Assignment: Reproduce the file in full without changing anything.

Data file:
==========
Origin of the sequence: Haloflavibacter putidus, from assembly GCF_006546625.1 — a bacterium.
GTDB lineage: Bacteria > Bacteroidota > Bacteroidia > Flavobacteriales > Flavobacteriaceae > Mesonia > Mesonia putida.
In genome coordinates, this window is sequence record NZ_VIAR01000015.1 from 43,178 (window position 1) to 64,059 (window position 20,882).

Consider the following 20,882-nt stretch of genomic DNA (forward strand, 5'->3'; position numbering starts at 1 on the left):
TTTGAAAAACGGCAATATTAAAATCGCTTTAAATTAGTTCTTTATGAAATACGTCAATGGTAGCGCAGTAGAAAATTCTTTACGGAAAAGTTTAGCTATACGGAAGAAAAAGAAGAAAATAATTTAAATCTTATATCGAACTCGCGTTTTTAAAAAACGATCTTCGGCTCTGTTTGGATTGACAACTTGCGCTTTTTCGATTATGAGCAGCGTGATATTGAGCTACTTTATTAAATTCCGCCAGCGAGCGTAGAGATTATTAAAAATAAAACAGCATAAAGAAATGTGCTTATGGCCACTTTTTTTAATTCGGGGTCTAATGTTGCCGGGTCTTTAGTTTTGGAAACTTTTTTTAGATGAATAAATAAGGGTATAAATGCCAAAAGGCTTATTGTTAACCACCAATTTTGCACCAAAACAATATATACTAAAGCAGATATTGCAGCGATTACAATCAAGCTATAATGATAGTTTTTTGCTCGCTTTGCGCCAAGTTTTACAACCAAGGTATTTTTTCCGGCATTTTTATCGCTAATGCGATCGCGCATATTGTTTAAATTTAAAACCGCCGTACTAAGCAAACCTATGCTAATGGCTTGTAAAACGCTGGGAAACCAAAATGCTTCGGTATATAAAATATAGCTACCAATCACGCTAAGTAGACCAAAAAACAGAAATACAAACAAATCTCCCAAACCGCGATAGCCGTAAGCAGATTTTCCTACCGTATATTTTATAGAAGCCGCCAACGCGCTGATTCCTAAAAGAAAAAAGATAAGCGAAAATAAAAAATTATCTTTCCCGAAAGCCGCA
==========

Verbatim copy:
Origin of the sequence: Haloflavibacter putidus, from assembly GCF_006546625.1 — a bacterium.
GTDB lineage: Bacteria > Bacteroidota > Bacteroidia > Flavobacteriales > Flavobacteriaceae > Mesonia > Mesonia putida.
In genome coordinates, this window is sequence record NZ_VIAR01000015.1 from 43,178 (window position 1) to 64,059 (window position 20,882).

Consider the following 20,882-nt stretch of genomic DNA (forward strand, 5'->3'; position numbering starts at 1 on the left):
TTTGAAAAACGGCAATATTAAAATCGCTTTAAATTAGTTCTTTATGAAATACGTCAATGGTAGCGCAGTAGAAAATTCTTTACGGAAAAGTTTAGCTATACGGAAGAAAAAGAAGAAAATAATTTAAATCTTATATCGAACTCGCGTTTTTAAAAAACGATCTTCGGCTCTGTTTGGATTGACAACTTGCGCTTTTTCGATTATGAGCAGCGTGATATTGAGCTACTTTATTAAATTCCGCCAGCGAGCGTAGAGATTATTAAAAATAAAACAGCATAAAGAAATGTGCTTATGGCCACTTTTTTTAATTCGGGGTCTAATGTTGCCGGGTCTTTAGTTTTGGAAACTTTTTTTAGATGAATAAATAAGGGTATAAATGCCAAAAGGCTTATTGTTAACCACCAATTTTGCACCAAAACAATATATACTAAAGCAGATATTGCAGCGATTACAATCAAGCTATAATGATAGTTTTTTGCTCGCTTTGCGCCAAGTTTTACAACCAAGGTATTTTTTCCGGCATTTTTATCGCTAATGCGATCGCGCATATTGTTTAAATTTAAAACCGCCGTACTAAGCAAACCTATGCTAATGGCTTGTAAAACGCTGGGAAACCAAAATGCTTCGGTATATAAAATATAGCTACCAATCACGCTAAGTAGACCAAAAAACAGAAATACAAACAAATCTCCCAAACCGCGATAGCCGTAAGCAGATTTTCCTACCGTATATTTTATAGAAGCCGCCAACGCGCTGATTCCTAAAAGAAAAAAGATAAGCGAAAATAAAAAATTATCTTTCCCGAAAGCCGCA